You Should Read This

You’ve go to love co-workers and their unsolicited willingness to help your job. Have you ever spoken to someone about an idea or problem in business and they obviously have the immediate solution? It typically starts with, “You know what you should do?” At this point, you’re already seething because what should I do? What should I do that I haven’t already thought of and you have the magic answer for?

Think about the implications of “should.” When someone tells you what you should do, it implies that they know your job better than you do. As if you haven’t spent waking hours trying to think of a solution to the problem, racking your brain for the best idea to implement. I once was talking to an acquaintance about how to get new clients into my gym. Without fail they said to me, “You know what you should do, a buddy day. You’ll get tons of new clients that way.” Astounding. A buddy day. I haven’t done that for the past 8 years. Ugh. And this acquaintance was sitting across from me so confidently, as if they had given me the secret to MY success.

In the workplace, you should avoid the use of “you should,” (see what I did there?). You don’t want to be the know-it-all coworker who conveniently drops tid-bits of ideas and keeps moving along throughout their day. Instead, if you find yourself needing to share some problem solving solutions, try these alternatives:

  1. Have you tried …? By posing a question, you give your co-worker the ability to answer for themselves. You give them the stage to explain what they have or haven’t done. It also shows that you care enough to help them without telling them how to do their job.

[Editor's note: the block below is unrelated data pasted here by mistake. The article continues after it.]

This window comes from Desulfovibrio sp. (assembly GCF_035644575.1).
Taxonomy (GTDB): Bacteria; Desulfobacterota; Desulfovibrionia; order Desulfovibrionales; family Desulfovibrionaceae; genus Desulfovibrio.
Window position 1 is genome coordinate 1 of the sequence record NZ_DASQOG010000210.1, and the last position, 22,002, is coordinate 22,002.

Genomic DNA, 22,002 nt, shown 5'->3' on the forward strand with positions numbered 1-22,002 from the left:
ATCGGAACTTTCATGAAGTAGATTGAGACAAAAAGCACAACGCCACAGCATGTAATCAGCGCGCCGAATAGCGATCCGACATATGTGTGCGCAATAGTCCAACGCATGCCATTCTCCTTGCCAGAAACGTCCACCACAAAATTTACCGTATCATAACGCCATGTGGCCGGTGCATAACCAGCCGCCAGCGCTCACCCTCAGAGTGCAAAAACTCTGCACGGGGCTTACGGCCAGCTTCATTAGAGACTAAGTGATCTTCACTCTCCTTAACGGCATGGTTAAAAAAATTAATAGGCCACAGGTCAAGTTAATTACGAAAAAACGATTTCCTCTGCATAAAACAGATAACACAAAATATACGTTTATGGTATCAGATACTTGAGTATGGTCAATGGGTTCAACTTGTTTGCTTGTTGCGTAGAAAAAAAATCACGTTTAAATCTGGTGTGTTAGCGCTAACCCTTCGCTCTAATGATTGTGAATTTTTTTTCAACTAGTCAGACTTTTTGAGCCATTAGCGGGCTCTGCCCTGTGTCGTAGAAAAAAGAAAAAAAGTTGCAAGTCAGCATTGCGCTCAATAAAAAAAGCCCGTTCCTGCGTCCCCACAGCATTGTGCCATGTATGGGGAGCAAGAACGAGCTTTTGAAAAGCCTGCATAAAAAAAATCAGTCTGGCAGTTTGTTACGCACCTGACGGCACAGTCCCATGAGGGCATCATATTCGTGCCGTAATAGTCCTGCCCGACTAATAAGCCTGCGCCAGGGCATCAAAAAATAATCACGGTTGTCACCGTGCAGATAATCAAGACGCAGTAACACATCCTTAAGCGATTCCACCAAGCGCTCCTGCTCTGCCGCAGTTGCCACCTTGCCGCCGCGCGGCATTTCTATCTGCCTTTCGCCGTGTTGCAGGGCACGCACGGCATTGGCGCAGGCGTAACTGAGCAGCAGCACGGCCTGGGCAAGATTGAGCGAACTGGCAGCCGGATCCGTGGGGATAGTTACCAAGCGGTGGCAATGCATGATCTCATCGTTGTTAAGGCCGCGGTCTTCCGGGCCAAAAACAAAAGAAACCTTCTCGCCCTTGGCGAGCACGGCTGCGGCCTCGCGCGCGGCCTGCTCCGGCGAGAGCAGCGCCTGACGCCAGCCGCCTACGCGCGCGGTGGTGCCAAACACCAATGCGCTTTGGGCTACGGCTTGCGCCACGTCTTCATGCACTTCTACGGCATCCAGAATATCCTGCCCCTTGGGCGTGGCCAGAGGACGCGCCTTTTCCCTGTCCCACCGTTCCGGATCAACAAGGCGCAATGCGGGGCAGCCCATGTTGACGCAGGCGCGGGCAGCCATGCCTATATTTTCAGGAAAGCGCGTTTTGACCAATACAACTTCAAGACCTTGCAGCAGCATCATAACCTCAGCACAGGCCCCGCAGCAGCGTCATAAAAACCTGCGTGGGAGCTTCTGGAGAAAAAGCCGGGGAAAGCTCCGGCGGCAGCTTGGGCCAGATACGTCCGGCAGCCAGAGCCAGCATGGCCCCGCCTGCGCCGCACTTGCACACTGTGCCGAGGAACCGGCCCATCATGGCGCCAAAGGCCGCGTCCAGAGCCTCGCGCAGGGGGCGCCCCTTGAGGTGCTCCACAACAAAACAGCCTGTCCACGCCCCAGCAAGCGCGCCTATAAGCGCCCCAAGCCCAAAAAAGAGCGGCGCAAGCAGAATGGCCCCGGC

2. I’ve done this in the past and it really worked for me. Show your coworker that you’ve been in his or her position, and that you’ve implemented something in the past that has brought you success. Sympathy and empathy.
  3. Is there anything I can do to help? Wow. Good, old kindness. Sometimes, it’s best not to offer any tips and just ask if there’s something you can do. In my experience, most of the time that person won’t take you up on the offer, but it’s just nice to know they cared enough to ask.

The next time you perceive a co-worker to be in a bind about something, try to be cognoscente of using the phrase “you should.” Offer help and solutions without being they good-idea fairy, and you’re more than likely to establish more meaningful workplace relationships.

Like what you read? Give Jessica Murden a round of applause.

From a quick cheer to a standing ovation, clap to show how much you enjoyed this story.